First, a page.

The years immediately after World War I were a period of intense development of neighboring residential and commercial blocks, capped by the opening of the nearby Tivoli Theatre in 1924. The influx of residents was accompanied by a wave of church-building. Within five years of its construction, five other architecturally-distinguished churches were built within a few blocks of the Columbia Heights Christian Church. The church’s construction for a recently-formed congregation was also a significant development in the growth of the Disciples of Christ denomination in Washington, DC.
In 1958, the church was purchased by the Temple Church of God in Christ, whose sanctuary at Sixth and H Street SW was demolished during the Southwest urban renewal project. The church is thus associated with a major theme in the development of the District of Columbia; the successful effort of a religious and cultural institution, involuntarily displaced from its historic home in a community destroyed by urban renewal, to maintain its identity, as well as to take root in and influence social life in a new part of the city. The church is also significant for its association with the influential support of the national Church of God in Christ (COGIC), its congregation, and pastor for the local and national civil rights movement. It also has significant association with congregation-sponsored programs that addressed the Columbia Heights neighborhood’s social and spiritual needs in the economically-distressed period of de-urbanization and the aftermath of the civil disorders that followed the assassination of Dr. Martin Luther King in April 1968. It is further associated with the growth of the Church of God in Christ both nationally and locally as the first of the city’s 30 COGIC congregations.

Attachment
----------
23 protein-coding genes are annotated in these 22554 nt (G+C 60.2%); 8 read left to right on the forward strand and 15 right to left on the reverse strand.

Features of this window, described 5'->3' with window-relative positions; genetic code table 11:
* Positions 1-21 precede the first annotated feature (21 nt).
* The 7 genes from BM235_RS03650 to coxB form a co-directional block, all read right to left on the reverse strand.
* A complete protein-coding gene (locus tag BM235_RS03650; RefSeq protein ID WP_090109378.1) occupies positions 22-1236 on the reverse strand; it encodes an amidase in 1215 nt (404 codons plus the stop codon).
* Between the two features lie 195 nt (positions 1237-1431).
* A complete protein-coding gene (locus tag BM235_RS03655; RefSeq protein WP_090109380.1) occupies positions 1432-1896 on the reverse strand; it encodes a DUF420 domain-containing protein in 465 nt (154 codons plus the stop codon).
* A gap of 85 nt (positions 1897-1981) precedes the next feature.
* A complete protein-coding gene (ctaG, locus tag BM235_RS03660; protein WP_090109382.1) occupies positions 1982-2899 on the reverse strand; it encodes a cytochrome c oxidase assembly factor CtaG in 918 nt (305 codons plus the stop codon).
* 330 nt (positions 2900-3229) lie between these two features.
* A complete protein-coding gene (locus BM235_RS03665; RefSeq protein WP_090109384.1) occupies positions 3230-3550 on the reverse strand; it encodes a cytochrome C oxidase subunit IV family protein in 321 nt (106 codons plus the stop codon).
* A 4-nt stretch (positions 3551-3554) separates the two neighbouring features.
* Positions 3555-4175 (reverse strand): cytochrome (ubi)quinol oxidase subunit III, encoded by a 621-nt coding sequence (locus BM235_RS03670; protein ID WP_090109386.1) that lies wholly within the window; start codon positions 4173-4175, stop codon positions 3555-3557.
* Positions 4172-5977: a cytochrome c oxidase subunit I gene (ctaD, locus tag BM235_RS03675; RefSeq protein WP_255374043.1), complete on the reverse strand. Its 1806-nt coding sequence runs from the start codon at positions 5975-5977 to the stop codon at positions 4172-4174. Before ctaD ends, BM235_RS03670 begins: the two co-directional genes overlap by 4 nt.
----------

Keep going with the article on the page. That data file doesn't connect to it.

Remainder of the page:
DC Inventory: April 28, 2016